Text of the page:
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Complimentary specialties for CNM

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KarebearKJ has 4 years experience as a EMT-I, EMT-P and specializes in Womens health, pre hospital & out-of-hospital care.

26 Profile Views; 1 Post

Hello everyone!
this is my first post so please forgive me if I’m not asking in the right place.

I’m currently working in my own business as a certified doula, Lamaze trainer childbirth educator, and birth attendant to the local CPM’s . I plan on making the jump and going to school to become a CNM. I feel like it provides the opportunity for me to touch and care for the greatest amount of people, and also allows for the opportunity to do in-hospital and out-of-hospital care.
I’d like to have the most well rounded eduction, and provide the most amount of care for the clients I work with. I wanted to know what the complimentary specialties would be for CNM’s? I eventually would like to get my DNP, but I realize that’s far out from where I am now.
Quite a few local nurses I had talked to said it would be worth looking into pursuing an RNFA program, but the area I will be living in really doesn’t have a place for them anymore. It wouldn’t be a smart financial decision for me, and I also don’t believe that would increase my usefulness to my clients/patients.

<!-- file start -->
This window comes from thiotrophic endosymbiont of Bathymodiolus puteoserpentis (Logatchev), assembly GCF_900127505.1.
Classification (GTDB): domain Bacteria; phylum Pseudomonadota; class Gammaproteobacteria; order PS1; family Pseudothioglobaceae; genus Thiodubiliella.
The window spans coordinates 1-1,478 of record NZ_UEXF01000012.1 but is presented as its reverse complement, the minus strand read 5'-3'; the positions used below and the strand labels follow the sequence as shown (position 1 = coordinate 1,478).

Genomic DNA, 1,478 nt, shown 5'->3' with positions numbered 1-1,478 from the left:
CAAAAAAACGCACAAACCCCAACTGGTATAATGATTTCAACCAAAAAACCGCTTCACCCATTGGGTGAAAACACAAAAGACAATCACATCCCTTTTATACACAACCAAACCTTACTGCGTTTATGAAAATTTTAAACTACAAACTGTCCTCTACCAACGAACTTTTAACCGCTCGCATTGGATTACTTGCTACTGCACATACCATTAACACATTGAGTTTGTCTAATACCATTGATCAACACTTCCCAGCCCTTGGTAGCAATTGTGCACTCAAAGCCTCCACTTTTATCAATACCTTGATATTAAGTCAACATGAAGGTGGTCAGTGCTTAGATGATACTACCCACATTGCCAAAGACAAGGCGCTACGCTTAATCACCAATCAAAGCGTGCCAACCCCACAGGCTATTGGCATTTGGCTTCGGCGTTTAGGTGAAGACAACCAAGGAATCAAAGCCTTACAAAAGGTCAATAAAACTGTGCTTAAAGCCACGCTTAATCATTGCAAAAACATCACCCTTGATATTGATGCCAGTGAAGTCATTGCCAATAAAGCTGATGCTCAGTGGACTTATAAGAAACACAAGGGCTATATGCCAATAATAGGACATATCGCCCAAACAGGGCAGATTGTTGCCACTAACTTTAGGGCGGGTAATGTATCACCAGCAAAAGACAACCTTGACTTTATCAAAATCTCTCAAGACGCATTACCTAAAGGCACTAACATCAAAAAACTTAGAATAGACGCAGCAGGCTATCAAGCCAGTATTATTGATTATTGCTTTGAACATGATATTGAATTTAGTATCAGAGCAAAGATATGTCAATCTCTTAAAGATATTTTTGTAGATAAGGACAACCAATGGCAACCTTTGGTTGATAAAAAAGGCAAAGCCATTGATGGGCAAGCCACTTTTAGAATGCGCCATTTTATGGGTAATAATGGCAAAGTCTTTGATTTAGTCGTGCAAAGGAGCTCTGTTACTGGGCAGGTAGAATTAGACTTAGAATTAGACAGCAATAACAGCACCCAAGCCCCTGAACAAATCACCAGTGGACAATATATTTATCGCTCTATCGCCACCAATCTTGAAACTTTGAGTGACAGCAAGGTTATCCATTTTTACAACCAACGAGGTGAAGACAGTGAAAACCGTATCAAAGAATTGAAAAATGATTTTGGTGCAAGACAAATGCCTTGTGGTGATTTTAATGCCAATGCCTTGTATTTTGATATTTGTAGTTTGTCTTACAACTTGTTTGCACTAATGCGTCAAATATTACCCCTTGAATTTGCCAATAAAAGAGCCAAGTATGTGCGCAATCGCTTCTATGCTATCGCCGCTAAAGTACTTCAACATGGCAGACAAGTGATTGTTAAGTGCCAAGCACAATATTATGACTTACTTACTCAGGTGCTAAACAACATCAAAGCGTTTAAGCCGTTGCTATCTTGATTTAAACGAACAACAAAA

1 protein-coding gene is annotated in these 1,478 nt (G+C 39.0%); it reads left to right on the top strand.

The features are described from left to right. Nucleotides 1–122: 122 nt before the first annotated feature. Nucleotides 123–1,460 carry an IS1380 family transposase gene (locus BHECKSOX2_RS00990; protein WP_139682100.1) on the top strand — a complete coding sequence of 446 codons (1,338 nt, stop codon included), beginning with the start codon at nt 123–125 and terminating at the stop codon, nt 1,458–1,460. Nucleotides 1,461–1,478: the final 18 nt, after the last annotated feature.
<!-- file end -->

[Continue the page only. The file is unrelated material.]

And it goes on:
Some of the OBs I’ve worked with are now telling me I should look into CRNA programs after finishing my CNM.
I guess I’m just looking for some more opinions about which specialties would compliment a CNM the most, and make them the most beneficial and well rounded provider for their clients/patients.

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verene is a MSN and specializes in mental health / psychiatic nursing.

1 Follower; 1,630 Posts; 10,244 Profile Views

Secondary specialty (if you chose to have one - it's certainly NOT necessary) will depend in large part on your own interests, the setting/population you work with, and what opportunities exist with in your area of practice (organization or geographically) as well as your own priorities for work/life balance and so on.

Some of this will also depend on what practice options are available in your state (independent vs collaborative or supervised, working inpatient vs outpatient, etc) and licensing requirements (how many hours of active practice and continuing education do you need to maintain each credential).

I would urge you to focus on getting into nursing school, becoming a competent RN and then competent CNM. Worry about adding additional certifications/training later. There is no need to do everything at once - and you want to stay open to the experiences you'll have along the way!

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